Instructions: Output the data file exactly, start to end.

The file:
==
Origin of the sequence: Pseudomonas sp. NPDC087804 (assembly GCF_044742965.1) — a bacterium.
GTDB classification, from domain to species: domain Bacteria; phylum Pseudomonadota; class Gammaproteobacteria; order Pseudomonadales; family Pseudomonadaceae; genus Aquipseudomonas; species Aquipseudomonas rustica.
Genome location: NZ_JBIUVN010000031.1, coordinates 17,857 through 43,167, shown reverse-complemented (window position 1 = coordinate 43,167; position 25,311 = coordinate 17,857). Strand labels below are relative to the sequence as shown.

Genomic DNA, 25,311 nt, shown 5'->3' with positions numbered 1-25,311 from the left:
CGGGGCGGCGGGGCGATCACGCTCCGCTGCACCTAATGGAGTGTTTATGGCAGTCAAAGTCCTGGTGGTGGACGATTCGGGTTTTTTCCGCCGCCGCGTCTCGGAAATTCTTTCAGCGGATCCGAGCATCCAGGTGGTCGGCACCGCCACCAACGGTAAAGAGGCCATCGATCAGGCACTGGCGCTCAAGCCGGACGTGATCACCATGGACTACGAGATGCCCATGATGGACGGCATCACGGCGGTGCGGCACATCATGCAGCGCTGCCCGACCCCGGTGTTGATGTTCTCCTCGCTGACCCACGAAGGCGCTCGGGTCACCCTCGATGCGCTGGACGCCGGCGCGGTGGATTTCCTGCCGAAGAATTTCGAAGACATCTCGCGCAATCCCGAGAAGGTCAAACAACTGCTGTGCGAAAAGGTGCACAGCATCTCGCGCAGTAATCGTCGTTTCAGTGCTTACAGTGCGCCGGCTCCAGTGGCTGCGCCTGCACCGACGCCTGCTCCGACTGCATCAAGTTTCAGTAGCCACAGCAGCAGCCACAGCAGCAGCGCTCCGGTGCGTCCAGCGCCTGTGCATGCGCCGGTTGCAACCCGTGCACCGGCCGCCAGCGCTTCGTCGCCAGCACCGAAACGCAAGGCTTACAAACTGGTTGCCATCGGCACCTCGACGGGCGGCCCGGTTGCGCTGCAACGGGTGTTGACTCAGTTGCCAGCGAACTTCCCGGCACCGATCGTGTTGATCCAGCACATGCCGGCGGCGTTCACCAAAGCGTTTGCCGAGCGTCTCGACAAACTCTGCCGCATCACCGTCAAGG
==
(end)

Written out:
Origin of the sequence: Pseudomonas sp. NPDC087804 (assembly GCF_044742965.1) — a bacterium.
GTDB classification, from domain to species: domain Bacteria; phylum Pseudomonadota; class Gammaproteobacteria; order Pseudomonadales; family Pseudomonadaceae; genus Aquipseudomonas; species Aquipseudomonas rustica.
Genome location: NZ_JBIUVN010000031.1, coordinates 17,857 through 43,167, shown reverse-complemented (window position 1 = coordinate 43,167; position 25,311 = coordinate 17,857). Strand labels below are relative to the sequence as shown.

Genomic DNA, 25,311 nt, shown 5'->3' with positions numbered 1-25,311 from the left:
CGGGGCGGCGGGGCGATCACGCTCCGCTGCACCTAATGGAGTGTTTATGGCAGTCAAAGTCCTGGTGGTGGACGATTCGGGTTTTTTCCGCCGCCGCGTCTCGGAAATTCTTTCAGCGGATCCGAGCATCCAGGTGGTCGGCACCGCCACCAACGGTAAAGAGGCCATCGATCAGGCACTGGCGCTCAAGCCGGACGTGATCACCATGGACTACGAGATGCCCATGATGGACGGCATCACGGCGGTGCGGCACATCATGCAGCGCTGCCCGACCCCGGTGTTGATGTTCTCCTCGCTGACCCACGAAGGCGCTCGGGTCACCCTCGATGCGCTGGACGCCGGCGCGGTGGATTTCCTGCCGAAGAATTTCGAAGACATCTCGCGCAATCCCGAGAAGGTCAAACAACTGCTGTGCGAAAAGGTGCACAGCATCTCGCGCAGTAATCGTCGTTTCAGTGCTTACAGTGCGCCGGCTCCAGTGGCTGCGCCTGCACCGACGCCTGCTCCGACTGCATCAAGTTTCAGTAGCCACAGCAGCAGCCACAGCAGCAGCGCTCCGGTGCGTCCAGCGCCTGTGCATGCGCCGGTTGCAACCCGTGCACCGGCCGCCAGCGCTTCGTCGCCAGCACCGAAACGCAAGGCTTACAAACTGGTTGCCATCGGCACCTCGACGGGCGGCCCGGTTGCGCTGCAACGGGTGTTGACTCAGTTGCCAGCGAACTTCCCGGCACCGATCGTGTTGATCCAGCACATGCCGGCGGCGTTCACCAAAGCGTTTGCCGAGCGTCTCGACAAACTCTGCCGCATCACCGTCAAGG